Buffet Offers To Buy Bond Insurers for pennies of Cash Flow: No Subprime Obligations

Discussion in 'Wall St. News' started by ByLoSellHi, Feb 12, 2008.

  1. Buffett Offers to Assume Muni Liabilities of Insurers (Update2)

    By Christine Richard

    Feb. 12 (Bloomberg) --
    Billionaire investor Warren Buffett said he offered to assume responsibility for $800 billion of municipal bonds guaranteed by MBIA Inc., Ambac Financial Group Inc. and FGIC Corp.

    Buffett's Berkshire Hathaway Inc. would put up $5 billion as part of the plan that would exclude subprime-related obligations. One company has already rebuffed the proposal and the two others haven't responded, Buffett told CNBC television.

    Buffett is attempting to take advantage of the distress among bond insurers by picking off the profitable municipal guaranty business and leaving MBIA, Ambac and FGIC with debt that has caused more than $5 billion in losses. The three companies are struggling to maintain their AAA ratings after writedowns on the value of mortgage guarantees.

    ``If you gave up your entire municipal business, that's the book of business where the value in the companies is right now,'' said CreditSights Inc. analyst Robert Haines. ``You'd essentially be ceding that whole book to Buffett and what you'd be left with would be the book of business where all the troubles are.''

    The bond insurers lend their AAA stamp to $2.4 trillion of debt, and are sitting on losses of as much as $41 billion, according to JPMorgan Chase & Co. analysts.

    CDO Expansion

    Armonk, New York-based MBIA, which started as the Municipal Bond Insurance Association in 1974, Ambac and FGIC are reeling from their expansion beyond guaranteeing municipal debt to collateralized debt obligations, which repackage assets such as mortgage bonds and buyout loans into new securities with varying risk. As the value of some CDOs plummet, ratings companies are pressing the insurers to add more capital.

    ``How deep that problem is, with the CDOs and other things, we can't figure it out,'' Buffett said.

    MBIA, the largest bond insurer, rose 56 cents, or 4.1 percent, to $14.14 in early trading at 8:31 a.m. New York-based Ambac, the second largest, rose 52 cents, or 5 percent, to $11. Berkshire yesterday rose $1,550, or 1.1 percent, to $139,950.

    FGIC is a closely held company owned in part by Blackstone Group LP and PMI Group Inc. PMI rose 33 cents, or 4 percent, to $8.60, and the Blackstone Group rose 6 cents, or less than a percent, to $17.84.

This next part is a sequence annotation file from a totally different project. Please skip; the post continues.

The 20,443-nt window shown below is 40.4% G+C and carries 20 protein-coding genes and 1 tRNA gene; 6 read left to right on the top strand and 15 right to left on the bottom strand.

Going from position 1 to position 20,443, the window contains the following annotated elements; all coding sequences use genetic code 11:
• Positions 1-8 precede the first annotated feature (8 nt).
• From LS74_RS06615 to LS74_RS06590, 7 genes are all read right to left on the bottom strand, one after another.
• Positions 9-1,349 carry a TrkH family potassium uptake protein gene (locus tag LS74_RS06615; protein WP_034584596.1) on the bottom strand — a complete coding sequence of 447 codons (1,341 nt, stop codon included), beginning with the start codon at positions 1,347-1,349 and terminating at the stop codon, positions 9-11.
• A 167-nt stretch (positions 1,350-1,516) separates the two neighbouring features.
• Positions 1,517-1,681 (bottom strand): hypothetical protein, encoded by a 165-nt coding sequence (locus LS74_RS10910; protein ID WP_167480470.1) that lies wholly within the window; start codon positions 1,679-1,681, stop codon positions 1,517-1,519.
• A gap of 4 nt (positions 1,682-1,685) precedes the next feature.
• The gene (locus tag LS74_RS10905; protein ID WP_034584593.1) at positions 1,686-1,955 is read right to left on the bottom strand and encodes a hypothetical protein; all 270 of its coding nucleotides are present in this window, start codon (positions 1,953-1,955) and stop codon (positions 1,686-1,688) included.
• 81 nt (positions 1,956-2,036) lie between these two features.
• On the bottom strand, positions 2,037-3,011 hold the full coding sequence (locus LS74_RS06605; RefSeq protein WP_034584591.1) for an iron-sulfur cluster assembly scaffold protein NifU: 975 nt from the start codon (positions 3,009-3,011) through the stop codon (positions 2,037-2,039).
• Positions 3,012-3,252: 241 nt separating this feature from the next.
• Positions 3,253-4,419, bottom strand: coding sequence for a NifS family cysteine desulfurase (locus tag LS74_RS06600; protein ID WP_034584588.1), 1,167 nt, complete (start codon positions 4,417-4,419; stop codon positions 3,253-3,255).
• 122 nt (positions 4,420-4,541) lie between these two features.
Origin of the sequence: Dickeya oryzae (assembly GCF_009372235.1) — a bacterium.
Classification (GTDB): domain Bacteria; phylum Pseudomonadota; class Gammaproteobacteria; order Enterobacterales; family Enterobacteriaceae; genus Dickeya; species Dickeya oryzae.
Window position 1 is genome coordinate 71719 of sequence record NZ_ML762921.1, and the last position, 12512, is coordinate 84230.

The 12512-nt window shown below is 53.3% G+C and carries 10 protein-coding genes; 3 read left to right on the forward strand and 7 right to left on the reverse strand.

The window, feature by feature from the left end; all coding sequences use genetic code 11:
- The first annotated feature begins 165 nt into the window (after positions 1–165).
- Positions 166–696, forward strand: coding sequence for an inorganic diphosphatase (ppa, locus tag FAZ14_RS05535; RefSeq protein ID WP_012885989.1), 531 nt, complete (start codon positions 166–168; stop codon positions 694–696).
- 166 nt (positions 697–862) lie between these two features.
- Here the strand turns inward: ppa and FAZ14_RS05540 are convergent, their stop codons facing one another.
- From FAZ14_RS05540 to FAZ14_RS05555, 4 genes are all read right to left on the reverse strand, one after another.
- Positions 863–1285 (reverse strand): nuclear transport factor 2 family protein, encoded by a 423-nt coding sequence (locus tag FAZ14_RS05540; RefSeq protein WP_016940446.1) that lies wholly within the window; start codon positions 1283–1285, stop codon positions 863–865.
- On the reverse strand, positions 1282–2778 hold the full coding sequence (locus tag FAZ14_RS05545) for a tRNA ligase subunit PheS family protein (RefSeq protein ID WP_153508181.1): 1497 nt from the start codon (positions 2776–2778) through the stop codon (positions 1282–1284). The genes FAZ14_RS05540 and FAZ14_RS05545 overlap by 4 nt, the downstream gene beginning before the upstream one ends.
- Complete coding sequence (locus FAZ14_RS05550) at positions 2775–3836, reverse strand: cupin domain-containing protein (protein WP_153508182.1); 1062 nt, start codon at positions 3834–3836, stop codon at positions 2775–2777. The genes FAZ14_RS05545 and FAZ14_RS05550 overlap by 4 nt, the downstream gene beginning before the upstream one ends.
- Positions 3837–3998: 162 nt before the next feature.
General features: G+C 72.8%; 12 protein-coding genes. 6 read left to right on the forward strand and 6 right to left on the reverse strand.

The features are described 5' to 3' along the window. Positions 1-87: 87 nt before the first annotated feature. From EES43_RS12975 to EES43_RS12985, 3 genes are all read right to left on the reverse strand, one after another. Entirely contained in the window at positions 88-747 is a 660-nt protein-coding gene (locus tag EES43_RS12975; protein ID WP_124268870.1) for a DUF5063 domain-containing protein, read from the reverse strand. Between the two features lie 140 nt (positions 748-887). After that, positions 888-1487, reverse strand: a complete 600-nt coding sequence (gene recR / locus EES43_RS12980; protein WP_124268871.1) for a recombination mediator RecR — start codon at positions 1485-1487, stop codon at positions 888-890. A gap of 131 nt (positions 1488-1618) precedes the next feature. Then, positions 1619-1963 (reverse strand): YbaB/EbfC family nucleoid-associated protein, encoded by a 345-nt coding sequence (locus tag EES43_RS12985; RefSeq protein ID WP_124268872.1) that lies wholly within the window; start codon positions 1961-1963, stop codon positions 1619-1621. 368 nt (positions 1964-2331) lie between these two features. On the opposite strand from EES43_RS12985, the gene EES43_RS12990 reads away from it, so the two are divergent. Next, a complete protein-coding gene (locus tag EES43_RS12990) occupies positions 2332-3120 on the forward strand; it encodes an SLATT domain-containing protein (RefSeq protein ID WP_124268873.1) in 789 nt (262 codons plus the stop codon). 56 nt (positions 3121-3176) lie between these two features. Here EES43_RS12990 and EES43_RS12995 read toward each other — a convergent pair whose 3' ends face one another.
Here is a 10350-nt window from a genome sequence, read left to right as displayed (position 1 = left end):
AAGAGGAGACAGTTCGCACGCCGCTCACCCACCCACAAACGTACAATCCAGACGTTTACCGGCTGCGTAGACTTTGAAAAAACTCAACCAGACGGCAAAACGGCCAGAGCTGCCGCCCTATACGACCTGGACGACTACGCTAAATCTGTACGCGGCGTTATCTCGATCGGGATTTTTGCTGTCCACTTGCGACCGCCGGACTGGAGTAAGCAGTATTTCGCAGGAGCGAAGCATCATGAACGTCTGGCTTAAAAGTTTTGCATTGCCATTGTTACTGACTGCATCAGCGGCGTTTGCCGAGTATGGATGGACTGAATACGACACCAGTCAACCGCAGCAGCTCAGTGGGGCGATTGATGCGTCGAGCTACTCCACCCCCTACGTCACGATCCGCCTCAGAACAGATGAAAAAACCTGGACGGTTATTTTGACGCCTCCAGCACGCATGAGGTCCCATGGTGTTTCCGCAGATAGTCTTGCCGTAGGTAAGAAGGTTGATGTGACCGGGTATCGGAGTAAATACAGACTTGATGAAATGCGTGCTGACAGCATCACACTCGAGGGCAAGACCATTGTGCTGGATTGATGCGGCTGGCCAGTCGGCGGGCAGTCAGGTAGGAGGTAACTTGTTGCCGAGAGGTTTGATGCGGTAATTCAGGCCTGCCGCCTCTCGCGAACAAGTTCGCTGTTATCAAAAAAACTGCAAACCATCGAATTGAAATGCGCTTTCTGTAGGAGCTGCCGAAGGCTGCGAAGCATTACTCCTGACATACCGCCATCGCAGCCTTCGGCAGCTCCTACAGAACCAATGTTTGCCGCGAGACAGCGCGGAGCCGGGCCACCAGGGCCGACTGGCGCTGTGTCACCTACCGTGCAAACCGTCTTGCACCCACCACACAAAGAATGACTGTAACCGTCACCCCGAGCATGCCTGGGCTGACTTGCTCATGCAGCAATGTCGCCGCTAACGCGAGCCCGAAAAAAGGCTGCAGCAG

MBIA's AAA rating is being reviewed by Moody's Investors Service, Standard & Poor's and Fitch Ratings. Ambac had its AAA rating cut to AA by Fitch and is being scrutinized by Moody's and S&P. FGIC had its top rating cut to AA by Fitch and S&P and is being reviewed by Moody's.

    `Stroke of a Pen'

    If the municipal debt was reinsured by AAA rated Omaha, Nebraska-based Berkshire, the municipalities would also retain the top rating, Buffett said.

    ``The insurance in the market is not doing bondholders any good and is in some cases penalizing bond investors,'' Buffett said. ``Our proposal puts the municipals at the front of the line.''

    The downgrade of a large bond insurer would force some insurers to sell any municipal debt that didn't have an underlying AAA rating.

    ``It would solve it in one stroke of a pen,'' Buffett said of the plan.
  2. Mvic


    Bet it was FGIC that said no.

    They will probably be forced to take the deal by the insurance regulators. Brilliant business move on Buffet's part, probably part of his whole strategy from the beginning.
  3. He's the master. Regulators may just force these companies to say yes.

    Buffet skims off their most profitable and viable biz - insuring muni bonds.

    Buffet doesn't have to touch the skank associated with their subprime obligations.

    If it goes through.
  4. Fishbird


    Yes, he just goes for the profitable part of the business.

    So no help from buffett rescuing the capitalist system that lets him being wealthy.

    The superrich are our last chance otherwise the biggest banks might go bankrupt.

    Does anyone know how threatening the subprime losses for UBS and Citi are? Would Citi be dead if they didnt get the credit from that oil guy?
    Or just a years earnings lost?